Children's Eye Examinations
Are eye exams for children necessary?
Many problems that affect learning can be visual and are often missed by parents and pediatricians. Studies show that distance vision chart screens like those in pediatricians' offices and schools miss up to 50 percent of vision problems. Eye exams for children are critical. Experts say five percent-10 percent of pre-schoolers and 25 percent of school-aged children have vision problems. Early identification of a child's vision problem is crucial because, if left untreated, some childhood vision problems can cause permanent vision loss.
When should kids have their eyes examined?
According to the American Optometric Association (AOA), infants should have their first comprehensive eye exam between 6 and 12 months of age. If all is well, children should receive additional eye exams at three years, just before they enter kindergarten or about age five.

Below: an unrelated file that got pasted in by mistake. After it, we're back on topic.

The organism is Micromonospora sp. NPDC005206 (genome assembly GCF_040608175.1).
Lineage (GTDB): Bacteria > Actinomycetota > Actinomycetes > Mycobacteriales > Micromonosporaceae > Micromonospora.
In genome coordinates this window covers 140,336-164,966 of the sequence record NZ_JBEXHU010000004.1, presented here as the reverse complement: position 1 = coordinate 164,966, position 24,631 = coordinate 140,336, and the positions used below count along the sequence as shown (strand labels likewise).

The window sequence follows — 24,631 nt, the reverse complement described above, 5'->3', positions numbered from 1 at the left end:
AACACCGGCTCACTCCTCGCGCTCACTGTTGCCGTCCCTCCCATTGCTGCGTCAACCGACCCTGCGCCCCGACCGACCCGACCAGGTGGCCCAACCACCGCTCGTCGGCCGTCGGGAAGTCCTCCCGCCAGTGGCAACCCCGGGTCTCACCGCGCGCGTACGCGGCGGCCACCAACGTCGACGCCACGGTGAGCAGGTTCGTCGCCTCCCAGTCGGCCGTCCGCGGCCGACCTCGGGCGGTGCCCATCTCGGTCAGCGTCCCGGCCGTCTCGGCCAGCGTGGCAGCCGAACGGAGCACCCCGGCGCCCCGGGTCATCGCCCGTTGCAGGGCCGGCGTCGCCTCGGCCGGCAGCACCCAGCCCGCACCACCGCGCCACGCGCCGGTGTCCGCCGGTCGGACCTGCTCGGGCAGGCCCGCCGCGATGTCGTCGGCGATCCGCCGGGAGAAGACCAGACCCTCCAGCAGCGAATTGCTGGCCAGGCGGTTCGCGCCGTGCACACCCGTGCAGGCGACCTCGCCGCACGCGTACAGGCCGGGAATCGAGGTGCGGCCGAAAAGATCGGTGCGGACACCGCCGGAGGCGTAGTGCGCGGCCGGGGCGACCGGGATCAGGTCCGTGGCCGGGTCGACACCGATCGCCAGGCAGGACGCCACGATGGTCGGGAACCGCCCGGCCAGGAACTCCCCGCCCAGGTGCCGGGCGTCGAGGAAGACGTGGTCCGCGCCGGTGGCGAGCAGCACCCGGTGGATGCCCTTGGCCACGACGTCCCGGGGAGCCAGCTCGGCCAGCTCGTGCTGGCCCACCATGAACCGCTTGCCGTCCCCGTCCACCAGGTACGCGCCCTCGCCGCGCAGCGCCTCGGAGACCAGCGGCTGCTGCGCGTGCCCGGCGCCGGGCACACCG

For school-aged children, the AOA recommends an eye exam every two years if no vision correction is required or no vision complaints are noted. Children who need eyeglasses or contact lenses should be examined annually or according to their eye doctor's recommendations.
Tests used during pediatric exams vary depending on the age and maturity level of the child. Many children five years and older can have the same exam as their adult parents, with a few additional school-related tests. Our philosophy is to perform as comprehensive an exam as possible while making the experience fun and interactive for the children.
To schedule an appointment, please contact us at email@example.com.